Springfield leaders: New red light camera bill unconstitutional

Supporters of new bill say focus should be on safety, not revenue.

Some Ohio lawmakers want to put up more hurdles for cities that use automated cameras to enforce traffic laws — including cutting their state funding — but Springfield leaders say the latest effort is unconstitutional.

If red light cameras are used for safety, cities shouldn’t profit off of their use, said state Rep. Kyle Koehler, R-Springfield, who co-sponsored a new traffic camera bill that passed the House last week and is now headed to the Senate.

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House Bill 410 is the latest effort by state Rep. Bill Seitz, R-Cincinnati, to slow use of the cameras that supporters say make roads safer but opponents call modern-day speed traps designed to rake in revenue.

The Ohio Supreme Court ruled in July that previous state restrictions on red light cameras conflicted with cities’ home-rule authority. The new House bill would require cities to file traffic cases in municipal court instead of using an administrative process. It also calls for reducing state funding to cities by the amount they earn from camera citations.

Seitz said the bill will bring due process back to those who receive citations and test the cities’ claim that the cameras are in use for safety, not revenue.

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The bill attempts to penalize municipalities for exercising their home rule powers as recognized by the Ohio Supreme Court to have traffic camera programs, Springfield Law Director Jerry Strozdas said.

“In my view, it is unconstitutional to try to punish anyone, including a city, for exercising its constitutional right,” Strozdas said.

While the red light cameras cut down on accidents, Koehler said if the program is all about safety, municipalities shouldn’t profit off of it.

The Supreme Court has ruled that cities have local control when it comes to red light cameras, Koehler said. But the state has control on local government funds, he said.

“We’re just saying you’re not going to police for profit,” Koehler said. “You’re not going to generate revenue off of it. That’s what the bill is really about and I agree with it.”

The bill recognizes that the Supreme Court has said cities have local control over red light cameras, he said, and it doesn’t stop cities from using the cameras.

“This is not a bill that restricts local control,” Koehler said. “If it’s all about safety, then it’s all about safety. But if it’s all about revenue, that’s a completely different story and that’s what this bill addresses.”

Springfield has 17 cameras at 10 intersections that were turned off in 2015 once a new state law went into effect requiring a police officer to be present at the time of the violation. Those regulations have led to multiple lawsuits, including one filed by the city of Springfield, that alleged the new rules violate home-rule authority.

Springfield had used red light cameras for nearly a decade — the city issued about 77,000 citations between 2006 and 2015, collecting about $3.4 million in fines — when it shut them off. In 2007, Springfield intersections with red light cameras saw 90 accidents. That number decreased to 44 in 2014 — a 51 percent decrease.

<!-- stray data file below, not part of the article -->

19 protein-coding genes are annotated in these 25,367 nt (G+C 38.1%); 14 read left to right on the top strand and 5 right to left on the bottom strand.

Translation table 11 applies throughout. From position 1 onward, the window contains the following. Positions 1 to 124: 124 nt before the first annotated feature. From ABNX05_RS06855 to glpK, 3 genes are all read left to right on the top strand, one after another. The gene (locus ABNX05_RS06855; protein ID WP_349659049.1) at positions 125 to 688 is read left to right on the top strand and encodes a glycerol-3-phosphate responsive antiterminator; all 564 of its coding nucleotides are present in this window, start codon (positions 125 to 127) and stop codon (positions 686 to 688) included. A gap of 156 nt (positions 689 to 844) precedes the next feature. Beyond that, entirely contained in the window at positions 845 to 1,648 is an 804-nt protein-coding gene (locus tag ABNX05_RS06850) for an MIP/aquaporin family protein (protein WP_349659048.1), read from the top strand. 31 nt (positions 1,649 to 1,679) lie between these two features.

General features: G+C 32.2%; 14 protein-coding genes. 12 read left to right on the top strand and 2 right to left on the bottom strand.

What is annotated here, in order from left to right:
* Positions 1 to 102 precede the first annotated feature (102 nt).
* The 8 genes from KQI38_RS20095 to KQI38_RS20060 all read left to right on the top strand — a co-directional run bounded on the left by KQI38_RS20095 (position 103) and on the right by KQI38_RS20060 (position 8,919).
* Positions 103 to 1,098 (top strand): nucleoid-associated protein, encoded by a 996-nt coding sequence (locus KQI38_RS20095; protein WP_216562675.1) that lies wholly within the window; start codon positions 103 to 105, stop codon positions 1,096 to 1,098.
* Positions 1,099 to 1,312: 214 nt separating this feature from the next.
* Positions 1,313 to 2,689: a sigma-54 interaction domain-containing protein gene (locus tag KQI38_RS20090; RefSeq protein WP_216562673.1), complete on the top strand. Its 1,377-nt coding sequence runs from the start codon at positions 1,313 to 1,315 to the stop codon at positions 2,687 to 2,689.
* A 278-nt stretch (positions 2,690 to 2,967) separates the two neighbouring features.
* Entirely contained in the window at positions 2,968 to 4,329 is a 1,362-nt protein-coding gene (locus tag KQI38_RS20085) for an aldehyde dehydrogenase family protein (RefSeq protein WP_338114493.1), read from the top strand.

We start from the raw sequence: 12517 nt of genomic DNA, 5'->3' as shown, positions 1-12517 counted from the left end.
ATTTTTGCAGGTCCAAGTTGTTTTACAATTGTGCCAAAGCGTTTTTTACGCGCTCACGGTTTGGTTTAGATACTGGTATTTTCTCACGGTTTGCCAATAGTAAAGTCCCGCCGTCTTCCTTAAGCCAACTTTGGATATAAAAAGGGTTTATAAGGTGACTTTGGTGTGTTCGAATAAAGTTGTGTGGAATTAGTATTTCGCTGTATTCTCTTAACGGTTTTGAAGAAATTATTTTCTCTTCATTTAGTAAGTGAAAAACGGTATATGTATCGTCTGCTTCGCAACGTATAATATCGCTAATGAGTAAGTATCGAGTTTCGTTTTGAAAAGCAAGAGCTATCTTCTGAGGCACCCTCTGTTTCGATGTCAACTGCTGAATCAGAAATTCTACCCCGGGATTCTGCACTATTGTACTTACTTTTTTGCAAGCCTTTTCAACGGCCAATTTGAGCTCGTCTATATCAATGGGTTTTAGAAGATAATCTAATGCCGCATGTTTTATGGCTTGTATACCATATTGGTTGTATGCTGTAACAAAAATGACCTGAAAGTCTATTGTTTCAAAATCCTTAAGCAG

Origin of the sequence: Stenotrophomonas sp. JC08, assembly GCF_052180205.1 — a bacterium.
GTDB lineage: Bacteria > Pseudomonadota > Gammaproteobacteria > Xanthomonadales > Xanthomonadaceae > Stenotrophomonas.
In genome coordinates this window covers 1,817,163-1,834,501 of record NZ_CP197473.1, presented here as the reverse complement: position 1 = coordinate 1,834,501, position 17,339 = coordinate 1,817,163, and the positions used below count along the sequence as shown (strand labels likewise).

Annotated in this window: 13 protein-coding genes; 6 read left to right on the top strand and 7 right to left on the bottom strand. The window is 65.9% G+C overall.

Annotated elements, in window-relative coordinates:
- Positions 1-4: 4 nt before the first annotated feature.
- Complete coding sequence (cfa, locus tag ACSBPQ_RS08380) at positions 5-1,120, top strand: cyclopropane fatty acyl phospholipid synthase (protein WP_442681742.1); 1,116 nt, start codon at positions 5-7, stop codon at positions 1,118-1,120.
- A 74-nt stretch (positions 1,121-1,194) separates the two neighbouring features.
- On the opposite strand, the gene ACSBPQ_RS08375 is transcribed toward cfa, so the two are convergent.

Under the state law, officials in Springfield estimated they would have had to hire at least 42 new officers to run its program.

Last year, the Ohio Supreme Court ruled on a challenge filed by Dayton and declared the new law restricting red light cameras unconstitutional, impacting 8 million drivers statewide.

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In December, the Ohio Supreme Court sent Springfield’s lawsuit back to a Clark County court, saying it should take into account its ruling declaring parts of the law unconstitutional.

The city has no plans to turn its red light cameras back on in the immediate future, Springfield Mayor Warren Copeland said.

The cameras were put up to deal with people running red lights in high crash areas, he said, not to bring in money. The program worked well, Copeland said, cutting accidents in half at those intersections.

“Each year, we got less money because we had less people running red lights, which is exactly what were trying to do and we were happy about that,” Copeland said.

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Overall traffic crashes increased 8 percent between 2014 and 2016 and traffic crashes at monitored intersections increased 13 percent from 44 in 2014 to 50 in 2016 when the cameras were shut off, according to the Springfield Police Division.

The bill appears to have bi-partisan support. It passed the House 65-19 and now heads to the Senate.

“It can always languish and never go anywhere,” Koehler said.


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Staying with the story

The Springfield News-Sun has provided extensive coverage of red light cameras since Springfield’s program began more than a decade ago, including stories digging into the money generated by them, effect on crashes and lawsuits filed challenging new restrictions on their use.

Red light camera crashes

Here’s a look at the number of crashes at the 10 intersections with red light cameras during Springfield’s program:

2007: 90 crashes

2008: 56 crashes

2009: 75 crashes

2010: 52 crashes

2011: 56 crashes

2012: 48 crashes

2013: 46 crashes

2014: 44 crashes

Source: City of Springfield

By the numbers

$3.4 million: Fines from red light cameras collected since Springfield installed them between 2006 and 2015.

77,000: Red light camera citations issued by the city since the program started

51 percent: Reduction in crashes at intersections with cameras after the devices were installed

Source: City of Springfield

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